By Treena HeinGeneral Research Robotics University
Canadian-made robotic submarine helps Canada assert arctic sovereignty.
If you felt a surge of national pride during the Olympics, here’s something new to root for: a made-in-Canada engineering marvel battling extreme arctic conditions, all in the name of protecting Canada’s sovereignty.
In mid-March, a small robotic vehicle made by Port Coquitlam, BC- based International Submarine Engineering Ltd. (ISE) was flown up to farthest reaches of north-eastern Canada, reassembled and released through a hole cut in the ice. Using multi- band single-beam sonar, it’s collecting data on the contours of the seafloor, so that a digital terrain model can be created. Canada will use such data to submit a claim to the United Nations over a vast area of arctic territory by a 2013 deadline.
The “Project Cornerstone” sub (and the twin spare) have cost Canadian taxpayers $5 million, a small percentage of the $90 million Canada has dedicated to the claim since 2004. ISE, however, has been in the game of underwater tech much longer than that. Since the mid-1970’s, it’s grown to become a member of an elite group of global high-tech submarine-makers.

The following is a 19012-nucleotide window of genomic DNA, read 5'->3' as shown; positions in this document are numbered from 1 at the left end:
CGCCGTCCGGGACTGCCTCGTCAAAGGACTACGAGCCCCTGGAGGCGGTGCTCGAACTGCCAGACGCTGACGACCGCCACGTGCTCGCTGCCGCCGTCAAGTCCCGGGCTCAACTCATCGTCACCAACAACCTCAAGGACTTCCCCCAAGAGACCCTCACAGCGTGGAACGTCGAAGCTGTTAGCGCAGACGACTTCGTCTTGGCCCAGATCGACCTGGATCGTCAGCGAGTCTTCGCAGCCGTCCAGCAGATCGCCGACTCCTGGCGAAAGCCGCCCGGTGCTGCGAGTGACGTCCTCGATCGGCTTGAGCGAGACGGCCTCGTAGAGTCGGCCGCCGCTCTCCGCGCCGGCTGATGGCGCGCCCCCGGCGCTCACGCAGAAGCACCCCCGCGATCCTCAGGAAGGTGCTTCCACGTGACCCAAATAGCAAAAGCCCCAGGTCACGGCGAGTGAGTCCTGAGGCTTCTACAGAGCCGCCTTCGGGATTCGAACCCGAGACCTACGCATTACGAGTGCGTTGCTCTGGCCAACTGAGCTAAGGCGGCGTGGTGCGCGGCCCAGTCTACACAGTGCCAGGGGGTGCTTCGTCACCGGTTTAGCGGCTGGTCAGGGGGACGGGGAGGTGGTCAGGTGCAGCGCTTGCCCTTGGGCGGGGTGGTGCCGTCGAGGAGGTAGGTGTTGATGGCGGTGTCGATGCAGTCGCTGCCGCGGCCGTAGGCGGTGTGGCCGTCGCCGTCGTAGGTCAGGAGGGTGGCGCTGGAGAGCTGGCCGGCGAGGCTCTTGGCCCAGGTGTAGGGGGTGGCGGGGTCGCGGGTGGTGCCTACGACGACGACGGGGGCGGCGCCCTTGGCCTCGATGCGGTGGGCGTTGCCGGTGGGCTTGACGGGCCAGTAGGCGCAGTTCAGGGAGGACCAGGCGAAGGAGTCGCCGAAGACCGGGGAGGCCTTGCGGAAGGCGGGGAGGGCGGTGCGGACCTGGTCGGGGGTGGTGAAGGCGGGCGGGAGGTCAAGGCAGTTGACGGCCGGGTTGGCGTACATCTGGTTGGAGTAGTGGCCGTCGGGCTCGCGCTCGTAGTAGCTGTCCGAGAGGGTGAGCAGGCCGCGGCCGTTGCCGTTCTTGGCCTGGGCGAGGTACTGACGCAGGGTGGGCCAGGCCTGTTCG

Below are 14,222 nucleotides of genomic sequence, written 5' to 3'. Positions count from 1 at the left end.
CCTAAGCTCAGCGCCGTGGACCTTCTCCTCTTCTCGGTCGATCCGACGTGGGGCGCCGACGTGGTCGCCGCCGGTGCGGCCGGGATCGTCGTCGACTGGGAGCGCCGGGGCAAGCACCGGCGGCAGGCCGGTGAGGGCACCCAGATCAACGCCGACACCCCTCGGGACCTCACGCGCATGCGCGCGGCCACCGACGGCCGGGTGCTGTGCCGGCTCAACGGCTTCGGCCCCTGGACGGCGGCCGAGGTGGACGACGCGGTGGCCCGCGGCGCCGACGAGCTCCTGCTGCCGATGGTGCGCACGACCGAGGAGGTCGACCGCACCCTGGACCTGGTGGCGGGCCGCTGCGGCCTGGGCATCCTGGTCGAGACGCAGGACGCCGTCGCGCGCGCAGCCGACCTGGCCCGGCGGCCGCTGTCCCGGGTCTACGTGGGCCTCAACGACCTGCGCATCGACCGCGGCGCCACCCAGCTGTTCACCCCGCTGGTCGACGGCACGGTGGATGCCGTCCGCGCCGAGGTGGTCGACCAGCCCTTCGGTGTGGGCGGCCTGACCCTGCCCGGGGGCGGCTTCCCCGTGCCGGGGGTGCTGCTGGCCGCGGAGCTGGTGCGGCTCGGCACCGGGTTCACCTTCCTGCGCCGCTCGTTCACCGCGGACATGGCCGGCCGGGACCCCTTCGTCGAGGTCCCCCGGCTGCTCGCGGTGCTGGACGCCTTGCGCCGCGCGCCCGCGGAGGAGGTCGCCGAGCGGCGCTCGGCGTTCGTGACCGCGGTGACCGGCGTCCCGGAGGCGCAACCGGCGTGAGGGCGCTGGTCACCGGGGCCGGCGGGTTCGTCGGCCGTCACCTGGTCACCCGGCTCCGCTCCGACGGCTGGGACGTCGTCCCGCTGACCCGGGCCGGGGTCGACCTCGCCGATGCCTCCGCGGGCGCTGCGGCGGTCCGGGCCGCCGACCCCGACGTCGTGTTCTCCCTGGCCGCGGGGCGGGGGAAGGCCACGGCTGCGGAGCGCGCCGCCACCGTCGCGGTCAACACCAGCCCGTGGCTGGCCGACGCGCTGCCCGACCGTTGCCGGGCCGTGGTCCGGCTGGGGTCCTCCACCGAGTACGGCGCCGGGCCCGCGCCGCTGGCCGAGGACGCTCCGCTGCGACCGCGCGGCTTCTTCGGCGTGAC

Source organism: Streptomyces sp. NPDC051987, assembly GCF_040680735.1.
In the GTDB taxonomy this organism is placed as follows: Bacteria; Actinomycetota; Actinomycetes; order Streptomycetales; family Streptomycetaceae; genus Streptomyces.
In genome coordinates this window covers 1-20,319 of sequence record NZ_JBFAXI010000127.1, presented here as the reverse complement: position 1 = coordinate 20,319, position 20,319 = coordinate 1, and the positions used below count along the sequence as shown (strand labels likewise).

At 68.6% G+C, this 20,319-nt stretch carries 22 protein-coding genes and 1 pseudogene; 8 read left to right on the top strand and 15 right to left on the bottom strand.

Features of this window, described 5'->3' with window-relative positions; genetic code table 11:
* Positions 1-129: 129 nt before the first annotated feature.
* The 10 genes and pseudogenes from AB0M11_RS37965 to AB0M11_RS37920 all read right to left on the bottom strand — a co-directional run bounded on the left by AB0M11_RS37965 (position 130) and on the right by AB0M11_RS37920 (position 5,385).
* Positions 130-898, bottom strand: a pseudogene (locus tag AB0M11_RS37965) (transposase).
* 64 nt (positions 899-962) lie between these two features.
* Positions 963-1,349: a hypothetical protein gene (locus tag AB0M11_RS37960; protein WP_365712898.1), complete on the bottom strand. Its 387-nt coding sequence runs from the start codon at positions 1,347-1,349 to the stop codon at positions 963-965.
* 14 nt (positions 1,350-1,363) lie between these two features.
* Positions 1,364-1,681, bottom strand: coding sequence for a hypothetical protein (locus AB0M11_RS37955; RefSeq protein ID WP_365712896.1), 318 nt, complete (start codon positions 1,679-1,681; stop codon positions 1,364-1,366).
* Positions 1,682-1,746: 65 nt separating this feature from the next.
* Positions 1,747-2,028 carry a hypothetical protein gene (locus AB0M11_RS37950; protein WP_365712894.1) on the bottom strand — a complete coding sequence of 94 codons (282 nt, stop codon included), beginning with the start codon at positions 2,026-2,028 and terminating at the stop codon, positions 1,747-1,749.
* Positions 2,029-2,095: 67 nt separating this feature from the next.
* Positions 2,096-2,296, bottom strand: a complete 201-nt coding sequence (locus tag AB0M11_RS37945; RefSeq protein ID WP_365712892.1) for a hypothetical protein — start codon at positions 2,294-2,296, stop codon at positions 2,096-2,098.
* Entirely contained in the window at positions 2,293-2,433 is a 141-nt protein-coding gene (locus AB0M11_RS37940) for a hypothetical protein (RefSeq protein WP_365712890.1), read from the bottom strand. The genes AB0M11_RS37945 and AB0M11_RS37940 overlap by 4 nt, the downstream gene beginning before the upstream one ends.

ISE has sold more than 250 vehicles in 20 countries, but this project is as challenging as any in the past. GPS can’t be used for navigation because of surface ice, so the sub uses temperature, depth and other sensors – in addition to its all-important programming – to control itself and navigate. “The sub is given a series of mission files with tasks,” says project manager Tristan Crees. “Some are geographic tasks—where it goes to one point and back or moves through a grid of an area—and some are non-geographic tasks, such as controlling payload sensors.”
The sub is gone for up to four days and 200 km at a time, nerve-wracking for ‘proud poppas’ such as Tristan. “Obviously, the engineering team is more comfortable with short missions and is very concerned with getting the vehicle back,” he smiles. “However, Natural Resources Canada and Defense Research Department Canada need a lot of data, which means taking more risks.”